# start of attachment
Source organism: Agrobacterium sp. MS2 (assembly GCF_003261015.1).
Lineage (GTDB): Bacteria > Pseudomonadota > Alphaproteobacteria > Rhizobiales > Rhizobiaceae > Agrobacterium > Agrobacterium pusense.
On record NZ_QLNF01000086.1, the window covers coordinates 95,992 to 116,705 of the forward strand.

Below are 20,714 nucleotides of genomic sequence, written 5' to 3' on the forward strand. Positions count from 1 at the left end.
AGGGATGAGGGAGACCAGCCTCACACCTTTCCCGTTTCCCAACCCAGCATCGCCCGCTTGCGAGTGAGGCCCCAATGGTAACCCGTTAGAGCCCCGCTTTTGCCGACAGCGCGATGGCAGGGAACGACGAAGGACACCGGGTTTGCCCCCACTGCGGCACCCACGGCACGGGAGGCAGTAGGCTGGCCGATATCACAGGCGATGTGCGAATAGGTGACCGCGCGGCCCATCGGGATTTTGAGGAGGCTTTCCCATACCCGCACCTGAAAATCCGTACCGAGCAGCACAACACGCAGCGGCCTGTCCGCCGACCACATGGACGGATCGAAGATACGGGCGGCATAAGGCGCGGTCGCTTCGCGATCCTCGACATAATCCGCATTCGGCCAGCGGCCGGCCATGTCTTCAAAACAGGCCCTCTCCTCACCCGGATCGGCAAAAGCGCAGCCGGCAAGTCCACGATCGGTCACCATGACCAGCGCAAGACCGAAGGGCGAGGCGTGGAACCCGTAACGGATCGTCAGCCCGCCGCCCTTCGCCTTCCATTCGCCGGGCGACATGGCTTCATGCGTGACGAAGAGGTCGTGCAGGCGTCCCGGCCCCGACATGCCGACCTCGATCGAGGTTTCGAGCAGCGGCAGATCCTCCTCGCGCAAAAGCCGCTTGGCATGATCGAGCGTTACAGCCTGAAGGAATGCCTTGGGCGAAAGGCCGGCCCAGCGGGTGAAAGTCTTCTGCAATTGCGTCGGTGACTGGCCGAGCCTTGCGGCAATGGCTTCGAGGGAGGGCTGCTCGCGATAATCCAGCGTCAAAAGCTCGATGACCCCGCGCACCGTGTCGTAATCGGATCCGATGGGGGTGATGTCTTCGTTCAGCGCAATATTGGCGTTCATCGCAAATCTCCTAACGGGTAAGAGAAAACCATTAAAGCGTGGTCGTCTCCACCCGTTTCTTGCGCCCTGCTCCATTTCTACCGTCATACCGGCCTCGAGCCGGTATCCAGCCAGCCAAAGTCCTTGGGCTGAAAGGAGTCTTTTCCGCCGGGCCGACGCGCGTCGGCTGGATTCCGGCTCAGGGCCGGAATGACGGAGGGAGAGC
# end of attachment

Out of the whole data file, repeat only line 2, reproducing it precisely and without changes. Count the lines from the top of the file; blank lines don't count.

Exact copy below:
Lineage (GTDB): Bacteria > Pseudomonadota > Alphaproteobacteria > Rhizobiales > Rhizobiaceae > Agrobacterium > Agrobacterium pusense.